British Guiana 1c Black on Magenta: 10 little known facts about the world's most expensive stamp

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18 June 2014
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The famous British Guiana 1c Black on Magenta has been sold for nearly one billion times its original face value. Here are ten little known facts about the world's most expensive stamp… ...
The famous British Guiana 1c Black on Magenta has been sold for nearly one billion times its original face value.

The $9,480,000 price tag (approximately £5,587,512) broke the world auction record for a stamp, but failed to reach the pre-sale estimate of up to £12 million.

Here are ten little known facts about the world's most expensive stamp…

• The famous stamp was produced following the delay of a shipment of stamps in 1852. The postmaster ETE Dalton turned to the printers of the local Royal Gazette newspaper, and commissioned a contingency supply of postage stamps: the 1c magenta, a 4c magenta, and a 4c blue.

• The 1c stamp was printed in black on magenta paper and featured the image of a sailing ship (hardly visible on the only remaining example).

• Afraid of forgery, the British Guiana postmaster insisted that each postal clerk sign the stamp, and the initials EDW, of clerk ED Wight, can be seen on the world-famous stamp.

• In 1873, L. Vernon Vaughan, a twelve-year-old Scottish schoolboy living with his family in British Guiana, found the stamp among a group of family papers.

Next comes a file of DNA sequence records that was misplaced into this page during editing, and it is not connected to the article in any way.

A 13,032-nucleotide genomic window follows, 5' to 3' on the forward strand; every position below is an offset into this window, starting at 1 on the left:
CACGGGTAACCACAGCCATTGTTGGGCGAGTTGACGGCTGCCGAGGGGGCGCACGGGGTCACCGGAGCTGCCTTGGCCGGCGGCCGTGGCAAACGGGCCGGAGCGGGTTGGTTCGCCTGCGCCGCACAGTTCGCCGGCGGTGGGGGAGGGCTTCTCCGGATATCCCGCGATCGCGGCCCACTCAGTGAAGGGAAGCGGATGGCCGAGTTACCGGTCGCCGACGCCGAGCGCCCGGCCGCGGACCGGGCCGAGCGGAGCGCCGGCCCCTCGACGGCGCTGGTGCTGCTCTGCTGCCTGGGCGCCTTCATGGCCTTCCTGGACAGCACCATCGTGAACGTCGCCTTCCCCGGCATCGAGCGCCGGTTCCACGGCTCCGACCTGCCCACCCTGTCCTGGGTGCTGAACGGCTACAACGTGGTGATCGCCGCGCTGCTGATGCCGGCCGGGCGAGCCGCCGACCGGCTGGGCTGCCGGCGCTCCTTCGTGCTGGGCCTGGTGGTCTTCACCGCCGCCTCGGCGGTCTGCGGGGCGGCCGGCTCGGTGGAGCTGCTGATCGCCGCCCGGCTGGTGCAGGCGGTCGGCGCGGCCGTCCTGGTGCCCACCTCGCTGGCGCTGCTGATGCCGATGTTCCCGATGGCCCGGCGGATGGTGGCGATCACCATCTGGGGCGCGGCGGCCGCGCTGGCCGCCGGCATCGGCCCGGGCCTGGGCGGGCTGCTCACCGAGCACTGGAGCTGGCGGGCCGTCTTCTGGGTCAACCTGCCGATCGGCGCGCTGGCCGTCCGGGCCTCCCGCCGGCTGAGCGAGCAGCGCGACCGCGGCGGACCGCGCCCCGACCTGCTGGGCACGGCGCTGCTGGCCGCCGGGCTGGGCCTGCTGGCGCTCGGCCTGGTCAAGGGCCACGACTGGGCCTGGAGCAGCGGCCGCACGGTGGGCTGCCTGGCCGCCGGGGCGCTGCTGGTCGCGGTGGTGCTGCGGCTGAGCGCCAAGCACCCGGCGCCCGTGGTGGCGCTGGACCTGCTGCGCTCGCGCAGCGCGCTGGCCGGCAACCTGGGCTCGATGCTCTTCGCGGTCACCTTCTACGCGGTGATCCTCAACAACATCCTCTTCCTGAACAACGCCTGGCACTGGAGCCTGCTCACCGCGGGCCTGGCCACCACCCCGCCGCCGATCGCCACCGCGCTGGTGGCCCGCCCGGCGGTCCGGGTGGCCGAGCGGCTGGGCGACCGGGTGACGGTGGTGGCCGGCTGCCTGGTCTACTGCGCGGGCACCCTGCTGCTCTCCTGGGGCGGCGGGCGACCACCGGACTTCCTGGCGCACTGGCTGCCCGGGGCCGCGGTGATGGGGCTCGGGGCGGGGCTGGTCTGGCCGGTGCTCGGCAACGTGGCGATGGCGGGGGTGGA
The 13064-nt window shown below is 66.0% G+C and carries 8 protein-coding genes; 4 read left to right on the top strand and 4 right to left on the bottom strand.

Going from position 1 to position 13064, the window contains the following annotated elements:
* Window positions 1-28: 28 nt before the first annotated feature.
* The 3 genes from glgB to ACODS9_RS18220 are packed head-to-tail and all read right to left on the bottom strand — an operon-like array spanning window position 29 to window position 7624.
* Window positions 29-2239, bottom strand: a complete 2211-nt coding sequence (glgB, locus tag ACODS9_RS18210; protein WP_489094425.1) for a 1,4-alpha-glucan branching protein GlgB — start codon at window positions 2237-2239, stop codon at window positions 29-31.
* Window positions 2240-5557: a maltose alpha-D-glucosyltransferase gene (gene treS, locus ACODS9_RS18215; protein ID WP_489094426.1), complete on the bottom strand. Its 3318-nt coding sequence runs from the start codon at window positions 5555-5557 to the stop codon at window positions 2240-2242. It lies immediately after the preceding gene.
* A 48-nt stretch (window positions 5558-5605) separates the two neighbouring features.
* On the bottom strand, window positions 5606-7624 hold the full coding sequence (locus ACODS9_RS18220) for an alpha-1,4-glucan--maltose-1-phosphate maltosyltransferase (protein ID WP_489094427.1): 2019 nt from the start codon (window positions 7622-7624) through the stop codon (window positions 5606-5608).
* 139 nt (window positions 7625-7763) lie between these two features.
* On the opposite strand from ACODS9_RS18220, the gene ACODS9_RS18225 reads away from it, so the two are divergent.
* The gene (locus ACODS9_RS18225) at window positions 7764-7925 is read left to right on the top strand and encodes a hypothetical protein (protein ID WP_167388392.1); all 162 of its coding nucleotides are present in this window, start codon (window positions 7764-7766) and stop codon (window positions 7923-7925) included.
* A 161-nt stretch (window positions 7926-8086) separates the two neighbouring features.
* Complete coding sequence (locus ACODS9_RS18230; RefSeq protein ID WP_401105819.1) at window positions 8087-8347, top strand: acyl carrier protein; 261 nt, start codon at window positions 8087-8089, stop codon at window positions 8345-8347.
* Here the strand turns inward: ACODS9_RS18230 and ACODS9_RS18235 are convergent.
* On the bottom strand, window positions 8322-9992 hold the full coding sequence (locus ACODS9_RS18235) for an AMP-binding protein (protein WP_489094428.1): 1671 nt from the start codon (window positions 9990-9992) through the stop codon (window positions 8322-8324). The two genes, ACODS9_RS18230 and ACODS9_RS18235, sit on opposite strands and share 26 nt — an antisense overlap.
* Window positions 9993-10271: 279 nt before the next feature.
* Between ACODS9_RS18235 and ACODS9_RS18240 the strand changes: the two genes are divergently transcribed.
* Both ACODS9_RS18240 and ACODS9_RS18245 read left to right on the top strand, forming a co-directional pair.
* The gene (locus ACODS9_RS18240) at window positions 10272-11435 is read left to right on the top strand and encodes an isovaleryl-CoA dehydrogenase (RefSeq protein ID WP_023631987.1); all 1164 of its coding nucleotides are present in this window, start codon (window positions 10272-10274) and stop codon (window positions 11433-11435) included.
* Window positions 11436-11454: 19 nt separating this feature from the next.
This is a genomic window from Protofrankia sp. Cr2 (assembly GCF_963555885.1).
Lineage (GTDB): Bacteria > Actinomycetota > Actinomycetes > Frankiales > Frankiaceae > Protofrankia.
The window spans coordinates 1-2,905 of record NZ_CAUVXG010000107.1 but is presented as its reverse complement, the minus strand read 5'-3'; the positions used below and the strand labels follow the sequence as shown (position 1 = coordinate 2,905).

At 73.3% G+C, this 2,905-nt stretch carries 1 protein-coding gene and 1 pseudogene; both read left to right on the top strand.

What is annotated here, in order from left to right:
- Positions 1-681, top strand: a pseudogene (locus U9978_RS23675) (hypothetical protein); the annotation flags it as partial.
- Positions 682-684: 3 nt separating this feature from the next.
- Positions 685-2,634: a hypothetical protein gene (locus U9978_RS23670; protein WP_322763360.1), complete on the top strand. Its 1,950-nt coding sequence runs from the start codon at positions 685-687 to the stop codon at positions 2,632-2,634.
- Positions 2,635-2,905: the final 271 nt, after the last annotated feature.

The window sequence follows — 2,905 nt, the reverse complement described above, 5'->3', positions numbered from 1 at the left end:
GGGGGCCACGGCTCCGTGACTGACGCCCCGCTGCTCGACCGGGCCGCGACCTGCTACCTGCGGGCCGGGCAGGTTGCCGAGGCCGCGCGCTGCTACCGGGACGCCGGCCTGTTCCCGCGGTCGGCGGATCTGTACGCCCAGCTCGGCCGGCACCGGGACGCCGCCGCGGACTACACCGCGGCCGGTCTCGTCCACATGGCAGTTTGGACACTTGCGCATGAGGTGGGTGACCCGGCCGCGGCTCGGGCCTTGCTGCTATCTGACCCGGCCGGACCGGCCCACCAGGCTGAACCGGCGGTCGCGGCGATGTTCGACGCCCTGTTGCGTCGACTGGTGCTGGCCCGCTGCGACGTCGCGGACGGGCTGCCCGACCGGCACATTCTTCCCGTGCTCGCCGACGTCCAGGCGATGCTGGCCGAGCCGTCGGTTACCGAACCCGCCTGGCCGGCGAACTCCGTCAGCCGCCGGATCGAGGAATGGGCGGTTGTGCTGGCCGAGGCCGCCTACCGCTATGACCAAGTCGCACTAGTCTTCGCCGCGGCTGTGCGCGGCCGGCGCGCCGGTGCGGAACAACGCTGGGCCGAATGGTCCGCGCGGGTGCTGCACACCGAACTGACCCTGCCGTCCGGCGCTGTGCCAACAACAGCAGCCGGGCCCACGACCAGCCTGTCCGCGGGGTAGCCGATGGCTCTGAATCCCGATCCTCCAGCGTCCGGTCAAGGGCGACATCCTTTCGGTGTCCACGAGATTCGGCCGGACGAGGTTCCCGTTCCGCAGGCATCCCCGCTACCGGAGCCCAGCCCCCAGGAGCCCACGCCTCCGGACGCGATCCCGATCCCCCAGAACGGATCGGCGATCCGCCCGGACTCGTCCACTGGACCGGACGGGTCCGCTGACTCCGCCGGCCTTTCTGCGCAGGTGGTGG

• After being purchased by Austrian nobleman Count Philippe la Renotière von Ferrary in 1878, France seized his collection, which had been donated to the Postmuseum in Berlin, as part of the war reparations due from Germany, and sold the stamp, in 1922, to New York textile magnate Arthur Hind for $35,000.

• In a 1980 auction, John du Pont, heir to the eponymous chemical company paid $935,000 for the stamp.

• At the 1980 auction a group of British stamp dealers tried but failed to buy the stamp.

• The stamp's owner John Du Pont was convicted of murder in 1997, meaning the stamp was held in his collection.

Du Pont passed away, while in prison, in December 2010, leading to the recent sale of the stamp.

• The stamp was expected to fetch up to £12 million at auction, but the £5.5 million price tag is still a world record.


You can find out much more about the famous stamp in the April issue of Stamp & Coin Mart - available to download now or order as a print copy.

Watch a video about the 1856 stamp